Courts Limit EPA's Obligation to Establish and Implement
Jason Dare, 3L
Over the last decade, federal courts have issued decisions and approved
consent decrees that have made the total maximum daily load (TMDL) "requirement"
under the Clean Water Act a reality. When a state does not establish
or implement TMDLs, the total amount of pollutants a waterbody can receive
from all sources, the Environmental Protection Agency (EPA) may do so.
Two recent circuit court decisions from the 11th and 9th Circuits provide
guidance regarding the establishment and implementation of TMDLs.
Constructive Submission Doctrine
San Francisco Baykeeper v. Whitman, 2002 U.S. App LEXIS 14394 (9th Cir.
July 17, 2002).
In its recent ruling, the Ninth Circuit held that the EPA has a non-discretionary
duty to establish TMDLs when a state makes little or no effort to establish
the TMDLs itself. In Baykeeper, various environmental groups (hereinafter
"Baykeepers") filed suit in the U.S. District Court for the
Northern District of California to compel the EPA to establish TMDLs
for California. Originally, states were required to identify all impaired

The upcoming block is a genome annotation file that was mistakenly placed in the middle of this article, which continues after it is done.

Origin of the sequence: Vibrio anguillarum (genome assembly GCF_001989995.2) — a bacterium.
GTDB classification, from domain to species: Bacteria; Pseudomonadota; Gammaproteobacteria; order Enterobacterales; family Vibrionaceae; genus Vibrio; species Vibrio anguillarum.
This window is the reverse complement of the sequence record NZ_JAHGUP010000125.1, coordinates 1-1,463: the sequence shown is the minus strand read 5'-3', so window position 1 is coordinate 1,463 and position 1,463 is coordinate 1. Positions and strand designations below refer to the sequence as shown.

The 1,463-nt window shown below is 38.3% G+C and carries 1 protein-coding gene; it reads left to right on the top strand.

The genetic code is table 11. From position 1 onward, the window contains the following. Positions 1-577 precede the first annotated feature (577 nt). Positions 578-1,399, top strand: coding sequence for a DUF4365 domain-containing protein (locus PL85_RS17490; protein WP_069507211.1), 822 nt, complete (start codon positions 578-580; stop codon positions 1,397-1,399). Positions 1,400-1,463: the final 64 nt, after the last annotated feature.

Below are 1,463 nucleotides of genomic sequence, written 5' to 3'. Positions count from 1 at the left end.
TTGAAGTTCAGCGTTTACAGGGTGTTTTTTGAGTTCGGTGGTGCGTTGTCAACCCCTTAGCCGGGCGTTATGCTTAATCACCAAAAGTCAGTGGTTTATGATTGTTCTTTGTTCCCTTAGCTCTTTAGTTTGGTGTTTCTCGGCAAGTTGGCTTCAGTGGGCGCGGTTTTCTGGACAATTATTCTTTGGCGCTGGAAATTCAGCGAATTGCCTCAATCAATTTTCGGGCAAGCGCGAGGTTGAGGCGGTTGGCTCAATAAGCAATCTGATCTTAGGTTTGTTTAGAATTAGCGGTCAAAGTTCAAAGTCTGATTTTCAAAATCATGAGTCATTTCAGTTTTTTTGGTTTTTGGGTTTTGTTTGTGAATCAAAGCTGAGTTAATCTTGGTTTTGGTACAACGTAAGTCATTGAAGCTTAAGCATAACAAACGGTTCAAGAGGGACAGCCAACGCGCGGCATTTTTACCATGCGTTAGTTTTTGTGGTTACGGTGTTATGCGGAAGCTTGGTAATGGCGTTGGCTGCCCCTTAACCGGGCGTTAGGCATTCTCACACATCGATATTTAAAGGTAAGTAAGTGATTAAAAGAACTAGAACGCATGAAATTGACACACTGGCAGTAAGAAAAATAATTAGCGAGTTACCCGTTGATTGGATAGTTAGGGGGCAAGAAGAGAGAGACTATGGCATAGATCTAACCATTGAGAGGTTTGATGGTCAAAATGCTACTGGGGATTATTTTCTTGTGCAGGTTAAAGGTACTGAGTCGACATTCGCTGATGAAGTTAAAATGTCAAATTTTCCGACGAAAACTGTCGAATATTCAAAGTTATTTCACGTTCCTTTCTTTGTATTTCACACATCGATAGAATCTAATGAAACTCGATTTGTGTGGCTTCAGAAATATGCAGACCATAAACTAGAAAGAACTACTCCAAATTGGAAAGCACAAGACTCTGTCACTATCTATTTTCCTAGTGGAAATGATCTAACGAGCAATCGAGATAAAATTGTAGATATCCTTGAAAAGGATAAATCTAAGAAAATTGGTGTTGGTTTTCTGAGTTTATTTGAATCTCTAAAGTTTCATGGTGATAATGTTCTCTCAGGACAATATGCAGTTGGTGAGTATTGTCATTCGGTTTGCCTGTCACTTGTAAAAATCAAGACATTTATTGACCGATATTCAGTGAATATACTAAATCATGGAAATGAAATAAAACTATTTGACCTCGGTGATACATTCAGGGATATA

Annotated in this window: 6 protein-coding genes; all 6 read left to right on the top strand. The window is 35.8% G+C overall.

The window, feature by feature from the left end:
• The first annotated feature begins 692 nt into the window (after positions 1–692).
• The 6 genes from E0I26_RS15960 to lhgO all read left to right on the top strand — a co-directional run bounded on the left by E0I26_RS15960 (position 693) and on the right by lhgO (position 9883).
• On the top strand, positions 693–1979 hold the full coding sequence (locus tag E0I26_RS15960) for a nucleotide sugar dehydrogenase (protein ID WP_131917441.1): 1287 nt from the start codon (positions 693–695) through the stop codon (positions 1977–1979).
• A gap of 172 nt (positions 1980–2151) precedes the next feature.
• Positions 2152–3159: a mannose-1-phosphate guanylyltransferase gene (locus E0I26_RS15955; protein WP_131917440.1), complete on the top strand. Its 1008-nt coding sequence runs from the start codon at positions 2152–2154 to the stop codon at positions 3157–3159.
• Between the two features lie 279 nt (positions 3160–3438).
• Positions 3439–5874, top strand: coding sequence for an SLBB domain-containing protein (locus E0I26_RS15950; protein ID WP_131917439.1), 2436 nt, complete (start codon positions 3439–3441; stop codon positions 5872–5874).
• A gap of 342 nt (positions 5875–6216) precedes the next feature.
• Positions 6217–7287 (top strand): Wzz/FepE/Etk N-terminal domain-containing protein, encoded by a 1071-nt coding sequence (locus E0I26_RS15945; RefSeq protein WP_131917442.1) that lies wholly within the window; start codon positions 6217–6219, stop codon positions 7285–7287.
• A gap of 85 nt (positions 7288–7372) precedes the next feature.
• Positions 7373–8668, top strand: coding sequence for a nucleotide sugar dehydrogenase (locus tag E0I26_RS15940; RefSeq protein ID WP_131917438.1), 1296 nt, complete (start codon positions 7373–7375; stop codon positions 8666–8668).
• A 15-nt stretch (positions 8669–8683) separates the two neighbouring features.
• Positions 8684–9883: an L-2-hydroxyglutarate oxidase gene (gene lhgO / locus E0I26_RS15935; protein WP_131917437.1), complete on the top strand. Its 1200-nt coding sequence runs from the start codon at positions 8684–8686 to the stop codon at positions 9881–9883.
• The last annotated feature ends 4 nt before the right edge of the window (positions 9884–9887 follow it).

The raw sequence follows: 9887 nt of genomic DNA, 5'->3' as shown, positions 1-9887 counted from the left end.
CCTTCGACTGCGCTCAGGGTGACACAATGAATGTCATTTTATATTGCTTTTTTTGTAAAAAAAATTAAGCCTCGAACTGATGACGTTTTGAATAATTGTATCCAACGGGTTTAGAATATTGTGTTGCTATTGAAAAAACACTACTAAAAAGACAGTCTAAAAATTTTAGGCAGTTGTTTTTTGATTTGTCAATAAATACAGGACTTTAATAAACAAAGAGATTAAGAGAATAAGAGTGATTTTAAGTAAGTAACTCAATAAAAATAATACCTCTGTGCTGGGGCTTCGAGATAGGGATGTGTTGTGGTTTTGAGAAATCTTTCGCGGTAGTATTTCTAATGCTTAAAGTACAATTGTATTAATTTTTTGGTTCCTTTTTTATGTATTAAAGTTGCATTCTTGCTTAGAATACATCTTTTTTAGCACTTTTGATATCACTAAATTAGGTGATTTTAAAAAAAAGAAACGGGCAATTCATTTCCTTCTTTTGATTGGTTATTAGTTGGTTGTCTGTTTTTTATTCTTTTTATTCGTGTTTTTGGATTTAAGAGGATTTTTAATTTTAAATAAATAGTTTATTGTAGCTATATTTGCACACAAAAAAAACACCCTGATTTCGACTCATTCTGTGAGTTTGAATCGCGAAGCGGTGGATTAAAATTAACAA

water bodies in the state or Water Quality Limiting Segments (WQLS)
and calculate TMDLs for them on or before June 26, 1979. In 1994, fifteen
years after the deadline, California submitted its first TMDL. Since
1994, however, it submitted at least eighteen TMDLs and scheduled to
complete all remaining ones within the next twelve years. The district
court ruled that the EPA was required to establish a state's TMDLs only
when it objected to a TMDL the state submitted. Baykeepers appealed
to the Ninth Circuit and argued that the EPA had a duty to act both
when a state fails to submit TMDLs or submits inadequate ones.
Baykeepers relied on the Constructive Submission Doctrine which states
that "when a state fails over a long period of time to submit proposed
TMDL's, this prolonged failure may amount to the constructive
submission' by that state of no TMDL's."1
Once a state is deemed to have submitted no TMDLs, the EPA has a non-discretionary
duty to establish TMDLs for the state. However, the Constructive Submission
Doctrine is very narrowly interpreted. In fact, courts will apply the
doctrine only "when the state's actions clearly and unambiguously
express a decision not to submit TMDLs."2